I’m less fond of the Regency: the only author I’ve fallen in love with there has been Jane Austen.
And I feel at home in the early years of the twentieth century. Especially with books by Edith Wharton and Willa Cather.
•What Classics have you read from the 1880s-1930s? What did you think of them?
I’ll just mention half a dozen books that I love, and could happily read over and over again:
The Mayor of Casterbridge by Thomas Hardy (1886)
Elizabeth and her German Garden by Elizabeth Von Arnim (1898)
Miss Cayley’s Adventures by Grant Allen (1899)
A Room With a View by E M Forster (1908)
The City of Beautiful Nonsense by E Temple Thurston (1910)
The Return of the Soldier by Rebecca West (1918)
•Name some books you’re looking forward to read for the salon.
My plans aren’t fixed, and I hope to be inspired along the way, but here are half a dozen books from my own shelves that I’d love to read:
The Odd Women by George Gissing (1893)
Liza of Lambeth by W Somerset Maugham (1897)
Red Pottage by Mary Cholmondeley (1899)
The Book of Months by E F Benson (1903)
The Shuttle by Frances Hodgson-Burnett (1907)
Fidelity by Susan Glaspell (1915)
•Which authors do you hope to learn more about?
There are so many, but I’d particularly like to re-read Colette, and to read more about her.
•Which literary characters are you most akin to?
The Dormouse from Alice in Wonderland …..
•Is your preference prose? poetry? both?
Tomorrow I have a new job, and for the first time in around eight years I won’t be able to walk to work. It won’t be a bad trip – just a couple of miles in the car, out of town to a nice modern building on an industrial estate – and I could walk it, but not each way every day.
But a certain book that has been sitting on our dining table for a while now, a lovely new edition of Poems on the Underground, reminded me of past journeys to work that I remember with some fondness.I’m recalling a time when I was living in North London, in Queensbury, which was (and I’m sure still is) near the end of the Jubilee Line. That meant that I always got a seat and so I could sit and read happily all the way to Charing Cross. Then I just had a five-minute walk, across Trafalgar Square and up St Martin’ Lane to my desk.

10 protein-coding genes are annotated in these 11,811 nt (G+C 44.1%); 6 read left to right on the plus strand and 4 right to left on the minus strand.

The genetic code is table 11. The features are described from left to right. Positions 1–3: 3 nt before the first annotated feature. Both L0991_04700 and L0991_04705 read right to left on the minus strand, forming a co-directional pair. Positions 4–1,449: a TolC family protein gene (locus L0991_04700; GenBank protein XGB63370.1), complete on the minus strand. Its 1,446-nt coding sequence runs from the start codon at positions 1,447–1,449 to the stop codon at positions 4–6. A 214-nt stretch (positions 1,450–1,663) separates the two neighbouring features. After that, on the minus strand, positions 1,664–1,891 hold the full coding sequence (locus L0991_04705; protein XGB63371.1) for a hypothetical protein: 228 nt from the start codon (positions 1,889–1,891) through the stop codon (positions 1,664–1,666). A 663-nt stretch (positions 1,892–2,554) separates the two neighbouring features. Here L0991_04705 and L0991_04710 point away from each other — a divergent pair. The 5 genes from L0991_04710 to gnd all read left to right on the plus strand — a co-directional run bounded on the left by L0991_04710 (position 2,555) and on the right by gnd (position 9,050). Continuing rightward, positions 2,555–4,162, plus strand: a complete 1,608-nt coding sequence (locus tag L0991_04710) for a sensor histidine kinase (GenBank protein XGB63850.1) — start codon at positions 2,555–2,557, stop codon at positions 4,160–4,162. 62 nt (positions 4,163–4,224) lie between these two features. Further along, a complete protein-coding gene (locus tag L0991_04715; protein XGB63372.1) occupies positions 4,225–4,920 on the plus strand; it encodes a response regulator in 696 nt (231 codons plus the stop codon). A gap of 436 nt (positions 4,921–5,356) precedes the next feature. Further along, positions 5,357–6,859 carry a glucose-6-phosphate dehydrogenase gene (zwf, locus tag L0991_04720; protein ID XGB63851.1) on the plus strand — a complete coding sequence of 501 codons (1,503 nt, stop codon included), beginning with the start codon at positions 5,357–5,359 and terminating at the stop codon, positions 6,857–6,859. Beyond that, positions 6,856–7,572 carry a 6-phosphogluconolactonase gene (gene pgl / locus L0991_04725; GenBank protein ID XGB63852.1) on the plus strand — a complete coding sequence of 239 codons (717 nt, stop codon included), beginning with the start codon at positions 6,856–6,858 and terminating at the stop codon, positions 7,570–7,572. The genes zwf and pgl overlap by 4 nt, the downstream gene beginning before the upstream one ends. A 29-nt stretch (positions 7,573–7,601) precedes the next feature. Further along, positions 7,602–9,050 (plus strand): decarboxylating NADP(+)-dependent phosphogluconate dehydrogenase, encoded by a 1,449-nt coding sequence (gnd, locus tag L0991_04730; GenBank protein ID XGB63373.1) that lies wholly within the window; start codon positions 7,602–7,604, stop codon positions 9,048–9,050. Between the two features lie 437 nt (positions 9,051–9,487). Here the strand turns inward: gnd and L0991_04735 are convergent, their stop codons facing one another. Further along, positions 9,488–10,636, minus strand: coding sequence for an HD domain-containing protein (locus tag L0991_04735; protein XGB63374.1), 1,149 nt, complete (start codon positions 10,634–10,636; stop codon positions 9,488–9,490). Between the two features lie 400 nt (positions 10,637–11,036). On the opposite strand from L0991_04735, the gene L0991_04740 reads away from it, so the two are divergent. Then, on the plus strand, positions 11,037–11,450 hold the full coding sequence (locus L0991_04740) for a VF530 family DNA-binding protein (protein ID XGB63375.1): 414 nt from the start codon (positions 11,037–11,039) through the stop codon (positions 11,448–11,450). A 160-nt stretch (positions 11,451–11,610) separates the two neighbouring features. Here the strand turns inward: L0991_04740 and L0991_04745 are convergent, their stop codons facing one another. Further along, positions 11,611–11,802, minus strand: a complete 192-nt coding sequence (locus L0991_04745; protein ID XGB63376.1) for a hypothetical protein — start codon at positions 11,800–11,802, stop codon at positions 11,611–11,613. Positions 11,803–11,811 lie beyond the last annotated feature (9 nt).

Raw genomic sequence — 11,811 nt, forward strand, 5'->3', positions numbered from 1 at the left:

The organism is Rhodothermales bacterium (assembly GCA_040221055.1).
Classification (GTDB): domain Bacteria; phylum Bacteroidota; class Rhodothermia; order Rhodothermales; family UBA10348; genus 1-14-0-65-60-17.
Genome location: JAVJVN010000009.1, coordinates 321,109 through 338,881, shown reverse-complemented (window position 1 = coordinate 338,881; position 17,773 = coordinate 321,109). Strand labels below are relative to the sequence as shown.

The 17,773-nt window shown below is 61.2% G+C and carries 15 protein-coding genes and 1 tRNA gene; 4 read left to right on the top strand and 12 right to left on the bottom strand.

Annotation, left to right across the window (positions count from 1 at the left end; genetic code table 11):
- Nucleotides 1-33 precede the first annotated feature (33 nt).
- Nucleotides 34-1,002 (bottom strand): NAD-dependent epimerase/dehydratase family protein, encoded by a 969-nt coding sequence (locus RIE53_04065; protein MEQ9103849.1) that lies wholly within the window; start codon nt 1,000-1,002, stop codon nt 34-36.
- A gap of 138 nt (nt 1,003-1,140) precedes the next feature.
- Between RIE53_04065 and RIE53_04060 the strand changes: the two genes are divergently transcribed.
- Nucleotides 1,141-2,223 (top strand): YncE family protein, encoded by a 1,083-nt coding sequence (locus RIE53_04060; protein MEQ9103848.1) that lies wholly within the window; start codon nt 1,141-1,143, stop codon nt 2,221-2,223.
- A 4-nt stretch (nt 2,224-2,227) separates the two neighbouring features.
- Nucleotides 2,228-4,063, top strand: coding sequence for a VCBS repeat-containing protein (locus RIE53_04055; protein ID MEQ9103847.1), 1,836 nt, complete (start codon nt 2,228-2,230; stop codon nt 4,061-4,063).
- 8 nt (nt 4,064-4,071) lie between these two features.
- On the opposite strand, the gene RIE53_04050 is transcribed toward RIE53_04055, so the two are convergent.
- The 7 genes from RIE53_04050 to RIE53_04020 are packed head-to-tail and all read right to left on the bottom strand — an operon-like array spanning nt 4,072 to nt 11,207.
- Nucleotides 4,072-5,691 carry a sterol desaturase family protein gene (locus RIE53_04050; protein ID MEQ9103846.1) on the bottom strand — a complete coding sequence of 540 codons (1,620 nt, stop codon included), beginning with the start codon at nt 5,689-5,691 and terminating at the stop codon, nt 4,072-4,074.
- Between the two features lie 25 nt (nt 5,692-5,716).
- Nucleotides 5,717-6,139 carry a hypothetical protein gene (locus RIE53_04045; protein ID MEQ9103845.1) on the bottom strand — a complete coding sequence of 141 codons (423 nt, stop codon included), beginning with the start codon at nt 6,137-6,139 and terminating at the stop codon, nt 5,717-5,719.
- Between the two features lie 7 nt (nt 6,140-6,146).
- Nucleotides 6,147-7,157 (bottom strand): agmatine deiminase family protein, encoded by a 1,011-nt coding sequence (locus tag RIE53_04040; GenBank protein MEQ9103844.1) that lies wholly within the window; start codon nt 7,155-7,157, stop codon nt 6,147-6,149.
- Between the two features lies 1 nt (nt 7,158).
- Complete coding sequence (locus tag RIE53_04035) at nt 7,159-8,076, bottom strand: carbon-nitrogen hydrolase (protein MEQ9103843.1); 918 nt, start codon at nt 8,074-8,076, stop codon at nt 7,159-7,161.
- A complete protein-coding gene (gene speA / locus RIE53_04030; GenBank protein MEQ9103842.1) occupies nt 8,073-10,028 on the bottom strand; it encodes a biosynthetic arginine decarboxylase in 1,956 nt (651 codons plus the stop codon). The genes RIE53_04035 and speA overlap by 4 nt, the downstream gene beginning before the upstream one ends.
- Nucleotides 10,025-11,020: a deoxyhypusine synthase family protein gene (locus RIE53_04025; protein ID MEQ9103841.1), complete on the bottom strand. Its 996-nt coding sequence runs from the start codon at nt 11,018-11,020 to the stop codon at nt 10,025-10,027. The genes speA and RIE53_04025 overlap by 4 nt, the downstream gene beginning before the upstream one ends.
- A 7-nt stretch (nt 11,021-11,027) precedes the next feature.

The journey took a certain amount of time, but I got so much reading done.
I’ve written before about browsing and buying in Charing Cross Road in my lunch breaks. What I haven’t confessed before is that there were times when I headed into the Charing Cross branch of Waterstones on the way home as well. Not too often, but often enough.
And with Charing Cross being at the very end of the Jubilee Line I almost always got a seat for the journey home. And that was more reading done.
Nostalgia is a wonderful thing. I can forget the disrupted journeys, the early starts and late nights, but I can remember the wealth of book shops and the regular blocks of guilt free reading time …
I realise now that I have the book that I must have missed many Poems on the Underground, poems where advertisements would usually be, when my nose was stuck firmly in a book.
This is one of them that caught my eye.
Sonnet XLIII by Edna St Vincent Millay
What lips my lips have kissed, and where, and why,
I have forgotten, and what arms have lain
Under my head till morning; but the rain
Is full of ghosts tonight, that tap and sigh
Upon the glass and listen for reply,
And in my heart there stirs a quiet pain
For unremembered lads that not again
Will turn to me at midnight with a cry.
Thus in winter stands the lonely tree,
Nor knows what birds have vanished one by one,
Yet knows its boughs more silent than before:
I cannot say what loves have come and gone,
I only know that summer sang in me
A little while, that in me sings no more.
* * * * *
I didn’t discover Edna St Vincent Millay until a few years after I left London, but now I love her.
So it is worth looking up from your book from time to time to see what you can see in the world around you.
And it’s always worth looking in poetry anthologies, because you might just find the poem or the poet you didn’t know you was missing from your life.